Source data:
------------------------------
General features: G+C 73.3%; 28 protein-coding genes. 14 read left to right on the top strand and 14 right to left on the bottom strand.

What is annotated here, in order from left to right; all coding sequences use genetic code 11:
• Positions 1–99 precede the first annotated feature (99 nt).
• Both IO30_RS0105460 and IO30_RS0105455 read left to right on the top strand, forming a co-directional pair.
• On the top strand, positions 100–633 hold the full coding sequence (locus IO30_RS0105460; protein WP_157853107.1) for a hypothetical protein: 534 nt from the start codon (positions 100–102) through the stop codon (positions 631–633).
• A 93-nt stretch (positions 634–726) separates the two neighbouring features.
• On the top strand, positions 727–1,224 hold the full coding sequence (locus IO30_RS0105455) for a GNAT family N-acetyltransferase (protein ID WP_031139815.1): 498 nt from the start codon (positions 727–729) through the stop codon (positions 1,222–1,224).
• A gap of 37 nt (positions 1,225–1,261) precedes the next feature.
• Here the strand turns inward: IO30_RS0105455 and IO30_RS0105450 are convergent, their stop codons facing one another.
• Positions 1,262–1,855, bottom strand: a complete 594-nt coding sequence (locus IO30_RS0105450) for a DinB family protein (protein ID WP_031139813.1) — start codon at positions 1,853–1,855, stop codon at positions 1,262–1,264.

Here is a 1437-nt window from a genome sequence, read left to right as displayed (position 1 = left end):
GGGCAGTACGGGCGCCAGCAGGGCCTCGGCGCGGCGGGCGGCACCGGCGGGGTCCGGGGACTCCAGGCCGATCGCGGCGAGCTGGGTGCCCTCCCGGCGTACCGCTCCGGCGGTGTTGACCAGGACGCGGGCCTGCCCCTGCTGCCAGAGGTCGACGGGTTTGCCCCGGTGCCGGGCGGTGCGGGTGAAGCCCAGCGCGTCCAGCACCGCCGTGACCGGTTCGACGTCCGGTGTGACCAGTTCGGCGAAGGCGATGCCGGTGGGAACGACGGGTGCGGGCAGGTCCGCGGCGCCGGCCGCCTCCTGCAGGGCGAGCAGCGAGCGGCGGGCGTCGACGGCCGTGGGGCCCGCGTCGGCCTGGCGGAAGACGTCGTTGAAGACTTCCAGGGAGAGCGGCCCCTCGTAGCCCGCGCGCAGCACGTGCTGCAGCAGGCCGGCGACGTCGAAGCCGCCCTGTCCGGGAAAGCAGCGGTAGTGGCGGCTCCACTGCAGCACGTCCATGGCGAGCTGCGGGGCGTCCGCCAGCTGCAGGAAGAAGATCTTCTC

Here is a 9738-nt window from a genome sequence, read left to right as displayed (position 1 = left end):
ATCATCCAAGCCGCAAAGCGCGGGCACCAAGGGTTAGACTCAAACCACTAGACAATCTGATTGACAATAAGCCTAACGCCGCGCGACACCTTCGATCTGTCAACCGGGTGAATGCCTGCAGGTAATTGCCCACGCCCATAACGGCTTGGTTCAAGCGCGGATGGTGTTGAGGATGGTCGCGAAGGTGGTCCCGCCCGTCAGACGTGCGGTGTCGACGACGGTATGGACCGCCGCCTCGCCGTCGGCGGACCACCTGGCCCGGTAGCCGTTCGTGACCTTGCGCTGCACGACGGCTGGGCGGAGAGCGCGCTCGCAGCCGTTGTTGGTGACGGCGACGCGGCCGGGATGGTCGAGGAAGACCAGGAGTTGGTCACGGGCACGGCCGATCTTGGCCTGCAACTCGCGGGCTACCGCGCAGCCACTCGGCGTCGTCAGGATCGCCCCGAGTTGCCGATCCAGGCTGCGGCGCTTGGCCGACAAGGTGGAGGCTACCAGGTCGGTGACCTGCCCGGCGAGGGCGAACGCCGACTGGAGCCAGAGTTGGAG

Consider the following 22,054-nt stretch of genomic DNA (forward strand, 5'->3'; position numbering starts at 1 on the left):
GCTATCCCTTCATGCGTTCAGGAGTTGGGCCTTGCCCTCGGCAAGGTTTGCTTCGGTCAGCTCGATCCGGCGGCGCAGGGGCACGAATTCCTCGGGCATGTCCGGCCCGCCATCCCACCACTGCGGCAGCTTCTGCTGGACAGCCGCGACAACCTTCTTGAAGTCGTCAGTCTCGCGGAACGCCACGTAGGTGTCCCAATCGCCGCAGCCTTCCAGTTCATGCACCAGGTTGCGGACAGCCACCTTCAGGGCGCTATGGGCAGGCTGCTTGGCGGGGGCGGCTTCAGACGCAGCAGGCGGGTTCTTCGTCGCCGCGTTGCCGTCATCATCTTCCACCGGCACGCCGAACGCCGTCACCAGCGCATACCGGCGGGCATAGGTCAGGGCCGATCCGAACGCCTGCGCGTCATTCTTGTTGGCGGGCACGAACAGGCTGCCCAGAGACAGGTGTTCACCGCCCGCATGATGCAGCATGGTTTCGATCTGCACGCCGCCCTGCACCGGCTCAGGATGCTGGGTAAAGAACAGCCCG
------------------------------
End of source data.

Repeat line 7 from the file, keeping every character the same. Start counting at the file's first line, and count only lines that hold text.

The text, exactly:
• On the top strand, positions 727–1,224 hold the full coding sequence (locus IO30_RS0105455) for a GNAT family N-acetyltransferase (protein ID WP_031139815.1): 498 nt from the start codon (positions 727–729) through the stop codon (positions 1,222–1,224).